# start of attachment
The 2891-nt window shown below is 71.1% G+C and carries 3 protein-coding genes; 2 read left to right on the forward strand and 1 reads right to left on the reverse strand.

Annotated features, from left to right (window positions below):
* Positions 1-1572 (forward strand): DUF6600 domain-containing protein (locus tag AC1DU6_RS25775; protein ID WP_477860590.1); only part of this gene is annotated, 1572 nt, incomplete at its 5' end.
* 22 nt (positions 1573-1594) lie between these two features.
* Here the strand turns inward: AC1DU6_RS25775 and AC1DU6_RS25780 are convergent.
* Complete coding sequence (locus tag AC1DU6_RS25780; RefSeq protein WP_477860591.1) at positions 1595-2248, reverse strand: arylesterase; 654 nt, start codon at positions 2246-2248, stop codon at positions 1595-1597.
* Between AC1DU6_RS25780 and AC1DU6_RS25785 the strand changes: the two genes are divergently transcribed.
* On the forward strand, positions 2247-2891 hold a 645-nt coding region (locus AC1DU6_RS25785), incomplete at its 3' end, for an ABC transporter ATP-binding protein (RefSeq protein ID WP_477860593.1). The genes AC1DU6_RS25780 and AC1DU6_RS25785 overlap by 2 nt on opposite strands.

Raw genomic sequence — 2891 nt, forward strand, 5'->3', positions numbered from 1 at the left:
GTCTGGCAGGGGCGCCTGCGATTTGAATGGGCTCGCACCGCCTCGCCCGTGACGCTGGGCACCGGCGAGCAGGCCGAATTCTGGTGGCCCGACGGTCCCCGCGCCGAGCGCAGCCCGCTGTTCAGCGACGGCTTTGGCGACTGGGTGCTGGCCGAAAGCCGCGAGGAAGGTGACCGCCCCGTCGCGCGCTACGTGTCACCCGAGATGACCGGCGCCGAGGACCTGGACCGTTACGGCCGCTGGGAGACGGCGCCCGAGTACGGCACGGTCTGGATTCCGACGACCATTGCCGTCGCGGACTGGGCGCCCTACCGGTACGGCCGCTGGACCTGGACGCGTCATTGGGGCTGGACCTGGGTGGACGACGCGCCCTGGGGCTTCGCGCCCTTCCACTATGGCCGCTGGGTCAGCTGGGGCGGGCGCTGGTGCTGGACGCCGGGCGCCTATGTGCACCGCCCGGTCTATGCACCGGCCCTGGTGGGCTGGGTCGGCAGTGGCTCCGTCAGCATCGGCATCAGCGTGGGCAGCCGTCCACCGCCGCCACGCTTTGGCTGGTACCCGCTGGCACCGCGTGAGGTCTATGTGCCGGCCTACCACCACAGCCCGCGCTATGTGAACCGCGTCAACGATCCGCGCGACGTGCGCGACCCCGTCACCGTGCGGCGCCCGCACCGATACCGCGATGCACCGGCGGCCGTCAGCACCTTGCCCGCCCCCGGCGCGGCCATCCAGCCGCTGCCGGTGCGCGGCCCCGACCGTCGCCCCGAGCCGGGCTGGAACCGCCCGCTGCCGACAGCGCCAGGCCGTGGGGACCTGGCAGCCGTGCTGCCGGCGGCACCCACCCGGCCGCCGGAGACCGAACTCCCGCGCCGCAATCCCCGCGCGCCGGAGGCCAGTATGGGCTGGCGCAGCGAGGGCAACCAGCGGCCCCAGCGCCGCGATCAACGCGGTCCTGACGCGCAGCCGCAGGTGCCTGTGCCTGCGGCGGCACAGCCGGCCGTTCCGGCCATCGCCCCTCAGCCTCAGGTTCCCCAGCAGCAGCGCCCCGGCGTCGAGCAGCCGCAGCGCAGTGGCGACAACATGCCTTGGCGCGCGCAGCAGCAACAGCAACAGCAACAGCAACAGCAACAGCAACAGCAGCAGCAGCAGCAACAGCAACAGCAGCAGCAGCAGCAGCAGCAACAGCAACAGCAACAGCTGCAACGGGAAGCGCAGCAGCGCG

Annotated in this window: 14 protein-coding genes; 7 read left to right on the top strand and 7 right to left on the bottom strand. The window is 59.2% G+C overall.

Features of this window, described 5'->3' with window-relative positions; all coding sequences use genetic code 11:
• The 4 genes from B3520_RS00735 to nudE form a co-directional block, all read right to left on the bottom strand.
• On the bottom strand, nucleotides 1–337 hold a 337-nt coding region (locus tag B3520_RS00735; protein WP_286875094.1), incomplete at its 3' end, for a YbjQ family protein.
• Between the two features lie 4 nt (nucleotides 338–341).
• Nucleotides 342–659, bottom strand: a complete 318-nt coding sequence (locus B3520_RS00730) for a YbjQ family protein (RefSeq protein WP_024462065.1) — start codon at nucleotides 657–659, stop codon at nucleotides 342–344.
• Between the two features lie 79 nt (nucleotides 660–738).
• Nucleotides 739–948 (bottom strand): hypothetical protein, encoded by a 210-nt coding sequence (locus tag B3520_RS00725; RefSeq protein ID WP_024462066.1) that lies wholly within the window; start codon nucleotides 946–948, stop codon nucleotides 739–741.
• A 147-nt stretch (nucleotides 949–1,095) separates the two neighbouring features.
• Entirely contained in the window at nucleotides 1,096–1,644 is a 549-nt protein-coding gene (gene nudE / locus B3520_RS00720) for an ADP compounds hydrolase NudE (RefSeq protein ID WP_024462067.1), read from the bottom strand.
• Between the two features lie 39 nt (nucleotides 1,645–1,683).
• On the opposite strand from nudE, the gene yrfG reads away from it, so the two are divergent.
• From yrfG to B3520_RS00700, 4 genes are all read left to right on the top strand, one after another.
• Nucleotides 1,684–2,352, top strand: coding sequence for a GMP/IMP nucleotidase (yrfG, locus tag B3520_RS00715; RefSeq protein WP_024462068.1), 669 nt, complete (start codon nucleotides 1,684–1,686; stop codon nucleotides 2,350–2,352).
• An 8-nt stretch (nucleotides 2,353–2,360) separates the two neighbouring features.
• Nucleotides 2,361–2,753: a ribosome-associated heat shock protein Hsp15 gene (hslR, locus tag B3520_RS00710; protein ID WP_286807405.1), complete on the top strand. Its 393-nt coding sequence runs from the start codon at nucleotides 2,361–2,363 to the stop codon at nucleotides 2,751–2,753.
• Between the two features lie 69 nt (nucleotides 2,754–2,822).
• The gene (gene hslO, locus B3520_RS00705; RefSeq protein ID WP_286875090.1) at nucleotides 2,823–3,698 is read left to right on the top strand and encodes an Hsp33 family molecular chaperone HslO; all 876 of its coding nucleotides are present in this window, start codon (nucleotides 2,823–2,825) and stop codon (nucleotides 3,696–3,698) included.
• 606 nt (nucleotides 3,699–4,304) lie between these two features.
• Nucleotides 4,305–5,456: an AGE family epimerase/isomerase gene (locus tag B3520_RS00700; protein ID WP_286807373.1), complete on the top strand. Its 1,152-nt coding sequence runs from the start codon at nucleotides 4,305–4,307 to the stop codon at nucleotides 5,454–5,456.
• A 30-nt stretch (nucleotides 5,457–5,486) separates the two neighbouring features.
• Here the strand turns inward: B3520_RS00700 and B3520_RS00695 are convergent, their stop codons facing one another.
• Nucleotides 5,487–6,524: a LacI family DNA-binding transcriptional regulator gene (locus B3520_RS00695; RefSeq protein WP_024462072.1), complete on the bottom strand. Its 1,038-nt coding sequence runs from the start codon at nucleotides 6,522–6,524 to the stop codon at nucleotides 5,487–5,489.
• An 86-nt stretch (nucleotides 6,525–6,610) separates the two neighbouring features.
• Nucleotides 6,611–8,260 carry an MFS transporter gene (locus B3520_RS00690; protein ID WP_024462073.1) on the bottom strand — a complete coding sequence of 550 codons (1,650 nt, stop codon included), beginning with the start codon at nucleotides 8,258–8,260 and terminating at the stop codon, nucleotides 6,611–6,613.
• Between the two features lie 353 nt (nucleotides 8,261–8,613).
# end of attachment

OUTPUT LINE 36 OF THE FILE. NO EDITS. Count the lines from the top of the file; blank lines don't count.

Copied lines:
• Between the two features lie 353 nt (nucleotides 8,261–8,613).